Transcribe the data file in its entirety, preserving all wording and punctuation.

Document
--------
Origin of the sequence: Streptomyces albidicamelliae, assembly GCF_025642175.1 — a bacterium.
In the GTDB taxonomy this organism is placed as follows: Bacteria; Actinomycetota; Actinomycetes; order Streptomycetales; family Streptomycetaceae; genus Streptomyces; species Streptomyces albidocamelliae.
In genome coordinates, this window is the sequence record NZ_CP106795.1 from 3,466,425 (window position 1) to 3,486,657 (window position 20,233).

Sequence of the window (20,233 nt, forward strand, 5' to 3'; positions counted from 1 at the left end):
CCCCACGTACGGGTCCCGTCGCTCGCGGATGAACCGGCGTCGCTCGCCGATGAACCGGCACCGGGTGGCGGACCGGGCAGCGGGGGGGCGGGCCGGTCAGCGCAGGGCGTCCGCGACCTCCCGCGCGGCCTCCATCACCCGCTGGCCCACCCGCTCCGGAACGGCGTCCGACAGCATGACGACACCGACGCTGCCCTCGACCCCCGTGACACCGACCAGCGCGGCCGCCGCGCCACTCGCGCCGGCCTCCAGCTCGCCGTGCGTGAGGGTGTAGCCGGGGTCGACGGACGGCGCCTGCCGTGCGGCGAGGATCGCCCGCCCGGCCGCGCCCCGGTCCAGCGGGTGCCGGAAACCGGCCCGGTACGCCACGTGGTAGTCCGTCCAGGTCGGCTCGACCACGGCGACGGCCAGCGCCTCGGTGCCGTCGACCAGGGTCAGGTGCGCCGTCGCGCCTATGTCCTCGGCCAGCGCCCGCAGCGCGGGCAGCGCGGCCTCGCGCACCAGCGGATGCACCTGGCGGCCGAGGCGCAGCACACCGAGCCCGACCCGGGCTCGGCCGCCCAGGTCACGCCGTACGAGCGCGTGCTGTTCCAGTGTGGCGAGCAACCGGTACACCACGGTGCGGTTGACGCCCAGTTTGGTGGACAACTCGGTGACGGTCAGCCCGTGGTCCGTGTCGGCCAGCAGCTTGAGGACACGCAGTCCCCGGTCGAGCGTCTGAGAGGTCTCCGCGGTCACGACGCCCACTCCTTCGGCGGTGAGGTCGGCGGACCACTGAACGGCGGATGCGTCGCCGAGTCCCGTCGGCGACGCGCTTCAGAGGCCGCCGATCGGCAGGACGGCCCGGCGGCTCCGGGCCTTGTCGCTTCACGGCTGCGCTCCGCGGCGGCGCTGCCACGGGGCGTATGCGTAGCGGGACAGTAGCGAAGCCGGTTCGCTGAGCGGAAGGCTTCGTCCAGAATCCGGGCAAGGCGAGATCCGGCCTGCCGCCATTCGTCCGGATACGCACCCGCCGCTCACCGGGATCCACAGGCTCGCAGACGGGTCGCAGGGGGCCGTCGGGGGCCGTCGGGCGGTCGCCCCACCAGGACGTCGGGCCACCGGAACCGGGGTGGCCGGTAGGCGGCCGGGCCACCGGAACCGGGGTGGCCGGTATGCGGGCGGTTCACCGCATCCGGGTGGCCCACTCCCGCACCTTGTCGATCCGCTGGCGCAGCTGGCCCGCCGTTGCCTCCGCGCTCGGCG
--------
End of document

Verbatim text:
Origin of the sequence: Streptomyces albidicamelliae, assembly GCF_025642175.1 — a bacterium.
In the GTDB taxonomy this organism is placed as follows: Bacteria; Actinomycetota; Actinomycetes; order Streptomycetales; family Streptomycetaceae; genus Streptomyces; species Streptomyces albidocamelliae.
In genome coordinates, this window is the sequence record NZ_CP106795.1 from 3,466,425 (window position 1) to 3,486,657 (window position 20,233).

Sequence of the window (20,233 nt, forward strand, 5' to 3'; positions counted from 1 at the left end):
CCCCACGTACGGGTCCCGTCGCTCGCGGATGAACCGGCGTCGCTCGCCGATGAACCGGCACCGGGTGGCGGACCGGGCAGCGGGGGGGCGGGCCGGTCAGCGCAGGGCGTCCGCGACCTCCCGCGCGGCCTCCATCACCCGCTGGCCCACCCGCTCCGGAACGGCGTCCGACAGCATGACGACACCGACGCTGCCCTCGACCCCCGTGACACCGACCAGCGCGGCCGCCGCGCCACTCGCGCCGGCCTCCAGCTCGCCGTGCGTGAGGGTGTAGCCGGGGTCGACGGACGGCGCCTGCCGTGCGGCGAGGATCGCCCGCCCGGCCGCGCCCCGGTCCAGCGGGTGCCGGAAACCGGCCCGGTACGCCACGTGGTAGTCCGTCCAGGTCGGCTCGACCACGGCGACGGCCAGCGCCTCGGTGCCGTCGACCAGGGTCAGGTGCGCCGTCGCGCCTATGTCCTCGGCCAGCGCCCGCAGCGCGGGCAGCGCGGCCTCGCGCACCAGCGGATGCACCTGGCGGCCGAGGCGCAGCACACCGAGCCCGACCCGGGCTCGGCCGCCCAGGTCACGCCGTACGAGCGCGTGCTGTTCCAGTGTGGCGAGCAACCGGTACACCACGGTGCGGTTGACGCCCAGTTTGGTGGACAACTCGGTGACGGTCAGCCCGTGGTCCGTGTCGGCCAGCAGCTTGAGGACACGCAGTCCCCGGTCGAGCGTCTGAGAGGTCTCCGCGGTCACGACGCCCACTCCTTCGGCGGTGAGGTCGGCGGACCACTGAACGGCGGATGCGTCGCCGAGTCCCGTCGGCGACGCGCTTCAGAGGCCGCCGATCGGCAGGACGGCCCGGCGGCTCCGGGCCTTGTCGCTTCACGGCTGCGCTCCGCGGCGGCGCTGCCACGGGGCGTATGCGTAGCGGGACAGTAGCGAAGCCGGTTCGCTGAGCGGAAGGCTTCGTCCAGAATCCGGGCAAGGCGAGATCCGGCCTGCCGCCATTCGTCCGGATACGCACCCGCCGCTCACCGGGATCCACAGGCTCGCAGACGGGTCGCAGGGGGCCGTCGGGGGCCGTCGGGCGGTCGCCCCACCAGGACGTCGGGCCACCGGAACCGGGGTGGCCGGTAGGCGGCCGGGCCACCGGAACCGGGGTGGCCGGTATGCGGGCGGTTCACCGCATCCGGGTGGCCCACTCCCGCACCTTGTCGATCCGCTGGCGCAGCTGGCCCGCCGTTGCCTCCGCGCTCGGCG